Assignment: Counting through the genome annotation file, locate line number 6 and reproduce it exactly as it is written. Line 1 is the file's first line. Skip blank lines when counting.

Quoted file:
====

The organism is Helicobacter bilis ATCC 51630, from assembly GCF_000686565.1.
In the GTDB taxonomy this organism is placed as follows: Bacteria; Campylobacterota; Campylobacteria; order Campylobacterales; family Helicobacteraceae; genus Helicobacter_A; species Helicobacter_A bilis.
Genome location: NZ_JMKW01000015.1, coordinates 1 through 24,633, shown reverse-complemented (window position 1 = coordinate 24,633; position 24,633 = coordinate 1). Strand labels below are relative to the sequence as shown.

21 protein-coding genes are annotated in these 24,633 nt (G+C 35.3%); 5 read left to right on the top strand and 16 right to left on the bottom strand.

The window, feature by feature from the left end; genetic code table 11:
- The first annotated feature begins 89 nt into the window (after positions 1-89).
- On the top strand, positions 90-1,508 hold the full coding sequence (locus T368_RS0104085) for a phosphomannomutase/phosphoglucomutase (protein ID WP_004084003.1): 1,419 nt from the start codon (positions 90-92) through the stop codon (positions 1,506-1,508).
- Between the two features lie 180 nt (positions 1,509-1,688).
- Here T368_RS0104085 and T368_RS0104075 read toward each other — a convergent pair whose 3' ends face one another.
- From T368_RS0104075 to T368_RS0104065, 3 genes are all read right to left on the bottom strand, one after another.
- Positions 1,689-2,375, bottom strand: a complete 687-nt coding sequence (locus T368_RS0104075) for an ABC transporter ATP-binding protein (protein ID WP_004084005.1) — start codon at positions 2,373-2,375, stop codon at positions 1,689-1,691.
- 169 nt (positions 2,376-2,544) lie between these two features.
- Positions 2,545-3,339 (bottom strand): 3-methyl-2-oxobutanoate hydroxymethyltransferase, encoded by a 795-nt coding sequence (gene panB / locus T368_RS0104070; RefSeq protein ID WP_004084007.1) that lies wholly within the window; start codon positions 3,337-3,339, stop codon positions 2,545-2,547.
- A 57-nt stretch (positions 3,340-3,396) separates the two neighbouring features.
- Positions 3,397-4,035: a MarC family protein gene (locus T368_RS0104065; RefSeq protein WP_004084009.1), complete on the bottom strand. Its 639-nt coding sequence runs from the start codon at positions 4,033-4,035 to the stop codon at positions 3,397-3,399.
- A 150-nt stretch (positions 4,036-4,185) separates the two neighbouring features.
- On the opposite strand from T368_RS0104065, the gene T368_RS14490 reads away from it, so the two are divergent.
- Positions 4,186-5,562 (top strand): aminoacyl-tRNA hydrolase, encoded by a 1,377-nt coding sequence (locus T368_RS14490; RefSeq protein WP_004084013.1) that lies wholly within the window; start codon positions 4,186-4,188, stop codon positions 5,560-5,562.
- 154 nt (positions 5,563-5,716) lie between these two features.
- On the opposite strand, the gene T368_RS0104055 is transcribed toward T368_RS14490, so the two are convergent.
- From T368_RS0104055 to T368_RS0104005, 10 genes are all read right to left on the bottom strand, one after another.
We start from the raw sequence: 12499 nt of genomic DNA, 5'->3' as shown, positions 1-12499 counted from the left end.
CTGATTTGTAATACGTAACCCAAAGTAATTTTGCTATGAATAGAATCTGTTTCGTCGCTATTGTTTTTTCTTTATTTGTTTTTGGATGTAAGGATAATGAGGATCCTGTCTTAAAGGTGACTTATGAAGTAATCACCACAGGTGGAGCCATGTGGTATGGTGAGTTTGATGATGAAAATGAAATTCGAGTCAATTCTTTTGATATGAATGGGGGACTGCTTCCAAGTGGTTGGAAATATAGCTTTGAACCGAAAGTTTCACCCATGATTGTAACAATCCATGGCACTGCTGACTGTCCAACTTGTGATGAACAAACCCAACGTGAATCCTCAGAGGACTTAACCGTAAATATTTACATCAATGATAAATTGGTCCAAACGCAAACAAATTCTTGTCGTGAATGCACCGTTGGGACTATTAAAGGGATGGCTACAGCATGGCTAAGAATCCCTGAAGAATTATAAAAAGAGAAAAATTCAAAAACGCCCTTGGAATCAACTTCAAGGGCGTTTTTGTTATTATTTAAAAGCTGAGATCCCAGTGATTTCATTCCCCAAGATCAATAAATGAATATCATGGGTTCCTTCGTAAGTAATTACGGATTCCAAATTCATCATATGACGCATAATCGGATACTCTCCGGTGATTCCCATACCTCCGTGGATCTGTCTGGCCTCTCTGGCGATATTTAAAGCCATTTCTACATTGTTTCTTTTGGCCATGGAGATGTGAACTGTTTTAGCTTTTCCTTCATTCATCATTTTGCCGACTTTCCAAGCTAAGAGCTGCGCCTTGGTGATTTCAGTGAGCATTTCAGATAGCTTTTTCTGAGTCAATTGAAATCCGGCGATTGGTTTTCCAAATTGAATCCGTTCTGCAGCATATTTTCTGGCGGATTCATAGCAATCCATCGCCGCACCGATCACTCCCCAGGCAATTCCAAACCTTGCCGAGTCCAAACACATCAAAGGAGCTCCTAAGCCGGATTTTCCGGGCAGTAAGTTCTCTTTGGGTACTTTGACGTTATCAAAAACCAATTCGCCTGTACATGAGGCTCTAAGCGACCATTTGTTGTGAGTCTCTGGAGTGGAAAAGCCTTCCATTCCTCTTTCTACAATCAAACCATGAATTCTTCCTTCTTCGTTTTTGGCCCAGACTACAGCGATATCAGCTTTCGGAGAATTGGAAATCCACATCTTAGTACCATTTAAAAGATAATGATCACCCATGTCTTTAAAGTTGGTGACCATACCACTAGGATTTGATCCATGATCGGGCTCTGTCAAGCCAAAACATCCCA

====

- The first annotated feature begins 89 nt into the window (after positions 1-89).